“Every young person has the right to live a healthy life and build a safe future, and sexuality education helps us do that.” –Marjo Rabiaj, 17, a peer educator in Ballsh, Albania

Following European standards for sexuality education

The process of European Union integration currently underway in Albania – a potential candidate country since 2000 and an official candidate for accession since 2014 – has been an advantage when it comes to bolstering support for comprehensive sexuality education in schools, according to Manuela Bello of UNFPA.

“Given the national efforts to join the EU, the Albanian educational system is very much developing along the same lines as European systems, following their standards and accepting their expertise in designing and developing comprehensive sexuality education programmes,” says Bello, who is Assistant Representative for UNFPA Albania. “And Albanian young people are more frequently travelling and living in European countries and beyond, so they have the opportunity to see what their peers learn, know and do that is beneficial to them.”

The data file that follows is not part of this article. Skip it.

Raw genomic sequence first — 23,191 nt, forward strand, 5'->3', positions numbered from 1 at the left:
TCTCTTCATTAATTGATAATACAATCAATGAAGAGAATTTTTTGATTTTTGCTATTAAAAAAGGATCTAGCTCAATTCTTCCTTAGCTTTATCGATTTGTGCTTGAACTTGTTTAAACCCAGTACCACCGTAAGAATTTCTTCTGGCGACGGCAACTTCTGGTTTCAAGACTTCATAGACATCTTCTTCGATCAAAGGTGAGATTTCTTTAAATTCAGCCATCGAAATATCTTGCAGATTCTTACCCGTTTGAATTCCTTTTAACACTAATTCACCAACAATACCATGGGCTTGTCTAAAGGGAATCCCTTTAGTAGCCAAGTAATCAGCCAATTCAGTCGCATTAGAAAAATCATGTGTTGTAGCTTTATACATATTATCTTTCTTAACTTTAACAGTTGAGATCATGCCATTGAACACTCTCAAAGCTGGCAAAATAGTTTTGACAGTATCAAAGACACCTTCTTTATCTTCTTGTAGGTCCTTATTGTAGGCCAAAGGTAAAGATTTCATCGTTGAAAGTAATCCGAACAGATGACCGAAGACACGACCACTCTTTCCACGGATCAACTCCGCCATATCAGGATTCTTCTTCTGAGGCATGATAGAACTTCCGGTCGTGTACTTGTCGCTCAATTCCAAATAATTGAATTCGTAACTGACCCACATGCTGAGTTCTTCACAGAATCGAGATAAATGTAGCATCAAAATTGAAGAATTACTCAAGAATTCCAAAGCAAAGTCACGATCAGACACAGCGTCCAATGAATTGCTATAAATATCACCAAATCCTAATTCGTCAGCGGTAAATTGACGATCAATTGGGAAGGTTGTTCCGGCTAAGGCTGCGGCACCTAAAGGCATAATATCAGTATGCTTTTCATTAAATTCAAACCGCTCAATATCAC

Among countries in the Eastern Europe and Central Asia region, Albania is a leader when it comes to comprehensive sexuality education, having made significant progress in some key areas. Regulations supportive of comprehensive sexuality education have been adopted, large numbers of teachers trained in the subject, and teachers, young people and heath professionals involved in the planning and implementation process, according to a forthcoming report on the topic by Germany’s Federal Centre for Health Education (BZgA) and the International Planned Parenthood Federation European Network (IPPF EN). “Albania has made remarkable progress in developing and implementing comprehensive sexuality education, mainly thanks to the efforts of the Ministry of Education, the related Institute of Educational Development, and the financial and technical support of UNFPA Albania,” the report says.


Marjo Rabiaj (right) and other peer educators participate in a session about adolescent sexual and reproductive health from a human-rights perspective. Photo: UNFPA Albania

Public opposition from religious leaders to comprehensive sexuality education, an issue encountered in other countries in Eastern Europe and Central Asia, has not been a serious problem in Albania, according to Bello. But the concept sometimes faces resistance from teachers, parents and even young people themselves in remote villages where such ideas are new and little-understood.